Howardian Hills

Designated a National Landscape, the Howardian Hills cover 77 square miles of woods, farmland and historic parkland. The Howardian Hills form a line about 15 miles long, separating the vales of York and Pickering, also acting as a bridge of higher land between the North York Moors and the Yorkshire Wolds. The Howardian Hills take their name from the landowners whose great mansion still dominates this area. Castle Howard is a spectacular 18th century palace, built by Vanbrugh in 1699, with important collections of furniture, statuary, paintings and porcelain, and some 1,000 acres of parkland.

The region is famed for its beauty with gently rolling countryside, pretty villages, woodland and historic landmarks. Many ancient sites have been recorded in the area, though few visible signs remain today. The River Derwent cuts through the Howardian Hills at the spectacular Kirkham Gorge in the east. It forms one of the most pristine river systems in the north of England, and supports a unique collection of plants and animals. Woodland has always been important to Ryedale's economy, and for hundreds of years timber from this area was sent to Whitby and Scarborough for use in shipbuilding.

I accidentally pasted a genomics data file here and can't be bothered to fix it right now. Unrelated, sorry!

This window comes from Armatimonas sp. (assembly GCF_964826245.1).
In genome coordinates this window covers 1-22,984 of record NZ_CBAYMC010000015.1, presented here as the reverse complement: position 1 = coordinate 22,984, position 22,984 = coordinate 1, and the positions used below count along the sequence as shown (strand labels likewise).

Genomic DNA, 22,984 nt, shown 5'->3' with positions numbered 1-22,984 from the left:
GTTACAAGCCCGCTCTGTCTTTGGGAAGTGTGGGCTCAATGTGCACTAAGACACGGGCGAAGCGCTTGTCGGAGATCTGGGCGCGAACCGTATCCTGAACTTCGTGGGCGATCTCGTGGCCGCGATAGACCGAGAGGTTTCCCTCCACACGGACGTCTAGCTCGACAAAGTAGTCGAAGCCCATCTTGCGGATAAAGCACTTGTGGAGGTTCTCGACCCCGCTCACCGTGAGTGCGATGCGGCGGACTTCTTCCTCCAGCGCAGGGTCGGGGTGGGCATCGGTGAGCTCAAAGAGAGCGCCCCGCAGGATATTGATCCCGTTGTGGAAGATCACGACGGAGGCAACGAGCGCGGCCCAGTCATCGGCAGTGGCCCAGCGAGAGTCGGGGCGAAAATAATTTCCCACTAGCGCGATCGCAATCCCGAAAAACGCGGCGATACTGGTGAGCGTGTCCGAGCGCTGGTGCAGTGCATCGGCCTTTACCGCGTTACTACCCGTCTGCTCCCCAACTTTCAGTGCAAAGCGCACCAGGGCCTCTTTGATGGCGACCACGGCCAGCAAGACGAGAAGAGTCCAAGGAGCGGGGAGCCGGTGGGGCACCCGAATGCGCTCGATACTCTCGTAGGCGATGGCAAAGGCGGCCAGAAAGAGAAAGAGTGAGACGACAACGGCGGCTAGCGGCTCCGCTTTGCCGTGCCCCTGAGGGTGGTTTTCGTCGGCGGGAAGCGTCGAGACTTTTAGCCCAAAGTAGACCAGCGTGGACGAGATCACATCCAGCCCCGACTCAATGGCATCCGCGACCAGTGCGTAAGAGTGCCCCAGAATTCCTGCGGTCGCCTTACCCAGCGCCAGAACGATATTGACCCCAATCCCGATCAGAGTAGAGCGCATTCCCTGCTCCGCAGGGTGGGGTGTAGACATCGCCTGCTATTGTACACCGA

Picturesque villages include Slingsby, with a central green and dancing around the maypole every May Day, and Hovingham. Village cricket is still played in the grounds of Hovingham Hall, which is the ancestral home of the Duchess of Kent.